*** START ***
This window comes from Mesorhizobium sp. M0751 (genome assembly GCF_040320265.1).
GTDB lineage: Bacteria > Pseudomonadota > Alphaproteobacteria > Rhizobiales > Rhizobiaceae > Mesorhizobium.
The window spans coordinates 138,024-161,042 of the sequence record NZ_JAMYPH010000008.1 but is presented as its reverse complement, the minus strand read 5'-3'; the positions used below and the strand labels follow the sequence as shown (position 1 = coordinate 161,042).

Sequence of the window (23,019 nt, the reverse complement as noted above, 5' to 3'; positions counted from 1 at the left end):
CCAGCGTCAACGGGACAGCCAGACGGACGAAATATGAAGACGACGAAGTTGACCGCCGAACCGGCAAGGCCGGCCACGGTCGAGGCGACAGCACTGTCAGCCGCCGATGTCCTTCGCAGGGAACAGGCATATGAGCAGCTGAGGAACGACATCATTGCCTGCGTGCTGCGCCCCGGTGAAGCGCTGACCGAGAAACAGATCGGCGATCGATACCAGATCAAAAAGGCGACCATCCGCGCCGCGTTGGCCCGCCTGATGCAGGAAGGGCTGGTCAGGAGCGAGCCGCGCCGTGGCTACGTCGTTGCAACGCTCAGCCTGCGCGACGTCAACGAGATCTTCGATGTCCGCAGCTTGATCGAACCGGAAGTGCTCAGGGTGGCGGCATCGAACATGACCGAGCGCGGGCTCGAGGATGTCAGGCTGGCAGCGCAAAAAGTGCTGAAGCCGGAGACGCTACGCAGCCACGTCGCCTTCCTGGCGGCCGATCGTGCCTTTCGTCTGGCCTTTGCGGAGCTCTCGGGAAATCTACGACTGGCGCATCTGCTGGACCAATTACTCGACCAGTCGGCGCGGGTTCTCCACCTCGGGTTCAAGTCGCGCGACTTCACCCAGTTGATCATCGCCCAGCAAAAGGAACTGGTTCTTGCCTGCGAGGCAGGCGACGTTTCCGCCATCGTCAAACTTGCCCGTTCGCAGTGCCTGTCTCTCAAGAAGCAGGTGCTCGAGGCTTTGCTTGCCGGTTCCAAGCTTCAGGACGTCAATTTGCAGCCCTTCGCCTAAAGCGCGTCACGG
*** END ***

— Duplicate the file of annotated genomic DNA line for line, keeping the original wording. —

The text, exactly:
This window comes from Mesorhizobium sp. M0751 (genome assembly GCF_040320265.1).
GTDB lineage: Bacteria > Pseudomonadota > Alphaproteobacteria > Rhizobiales > Rhizobiaceae > Mesorhizobium.
The window spans coordinates 138,024-161,042 of the sequence record NZ_JAMYPH010000008.1 but is presented as its reverse complement, the minus strand read 5'-3'; the positions used below and the strand labels follow the sequence as shown (position 1 = coordinate 161,042).

Sequence of the window (23,019 nt, the reverse complement as noted above, 5' to 3'; positions counted from 1 at the left end):
CCAGCGTCAACGGGACAGCCAGACGGACGAAATATGAAGACGACGAAGTTGACCGCCGAACCGGCAAGGCCGGCCACGGTCGAGGCGACAGCACTGTCAGCCGCCGATGTCCTTCGCAGGGAACAGGCATATGAGCAGCTGAGGAACGACATCATTGCCTGCGTGCTGCGCCCCGGTGAAGCGCTGACCGAGAAACAGATCGGCGATCGATACCAGATCAAAAAGGCGACCATCCGCGCCGCGTTGGCCCGCCTGATGCAGGAAGGGCTGGTCAGGAGCGAGCCGCGCCGTGGCTACGTCGTTGCAACGCTCAGCCTGCGCGACGTCAACGAGATCTTCGATGTCCGCAGCTTGATCGAACCGGAAGTGCTCAGGGTGGCGGCATCGAACATGACCGAGCGCGGGCTCGAGGATGTCAGGCTGGCAGCGCAAAAAGTGCTGAAGCCGGAGACGCTACGCAGCCACGTCGCCTTCCTGGCGGCCGATCGTGCCTTTCGTCTGGCCTTTGCGGAGCTCTCGGGAAATCTACGACTGGCGCATCTGCTGGACCAATTACTCGACCAGTCGGCGCGGGTTCTCCACCTCGGGTTCAAGTCGCGCGACTTCACCCAGTTGATCATCGCCCAGCAAAAGGAACTGGTTCTTGCCTGCGAGGCAGGCGACGTTTCCGCCATCGTCAAACTTGCCCGTTCGCAGTGCCTGTCTCTCAAGAAGCAGGTGCTCGAGGCTTTGCTTGCCGGTTCCAAGCTTCAGGACGTCAATTTGCAGCCCTTCGCCTAAAGCGCGTCACGG